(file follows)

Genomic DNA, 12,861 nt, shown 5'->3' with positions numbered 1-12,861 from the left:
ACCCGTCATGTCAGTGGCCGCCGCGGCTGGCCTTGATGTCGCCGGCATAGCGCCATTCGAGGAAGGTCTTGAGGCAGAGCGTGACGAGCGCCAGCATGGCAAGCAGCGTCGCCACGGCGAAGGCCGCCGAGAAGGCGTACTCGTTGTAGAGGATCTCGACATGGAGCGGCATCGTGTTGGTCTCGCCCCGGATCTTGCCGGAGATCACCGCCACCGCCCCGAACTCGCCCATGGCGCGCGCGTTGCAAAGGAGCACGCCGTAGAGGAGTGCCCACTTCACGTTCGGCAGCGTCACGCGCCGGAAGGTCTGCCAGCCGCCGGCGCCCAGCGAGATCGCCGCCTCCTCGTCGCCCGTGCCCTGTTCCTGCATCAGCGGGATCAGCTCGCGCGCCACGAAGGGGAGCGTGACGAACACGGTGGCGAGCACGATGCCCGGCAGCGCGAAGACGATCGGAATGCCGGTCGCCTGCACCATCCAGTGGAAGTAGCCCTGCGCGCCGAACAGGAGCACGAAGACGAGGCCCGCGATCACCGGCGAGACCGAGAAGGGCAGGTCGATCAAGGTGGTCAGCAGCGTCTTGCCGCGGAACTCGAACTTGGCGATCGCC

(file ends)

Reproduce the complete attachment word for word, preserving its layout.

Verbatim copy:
Genomic DNA, 12,861 nt, shown 5'->3' with positions numbered 1-12,861 from the left:
ACCCGTCATGTCAGTGGCCGCCGCGGCTGGCCTTGATGTCGCCGGCATAGCGCCATTCGAGGAAGGTCTTGAGGCAGAGCGTGACGAGCGCCAGCATGGCAAGCAGCGTCGCCACGGCGAAGGCCGCCGAGAAGGCGTACTCGTTGTAGAGGATCTCGACATGGAGCGGCATCGTGTTGGTCTCGCCCCGGATCTTGCCGGAGATCACCGCCACCGCCCCGAACTCGCCCATGGCGCGCGCGTTGCAAAGGAGCACGCCGTAGAGGAGTGCCCACTTCACGTTCGGCAGCGTCACGCGCCGGAAGGTCTGCCAGCCGCCGGCGCCCAGCGAGATCGCCGCCTCCTCGTCGCCCGTGCCCTGTTCCTGCATCAGCGGGATCAGCTCGCGCGCCACGAAGGGGAGCGTGACGAACACGGTGGCGAGCACGATGCCCGGCAGCGCGAAGACGATCGGAATGCCGGTCGCCTGCACCATCCAGTGGAAGTAGCCCTGCGCGCCGAACAGGAGCACGAAGACGAGGCCCGCGATCACCGGCGAGACCGAGAAGGGCAGGTCGATCAAGGTGGTCAGCAGCGTCTTGCCGCGGAACTCGAACTTGGCGATCGCC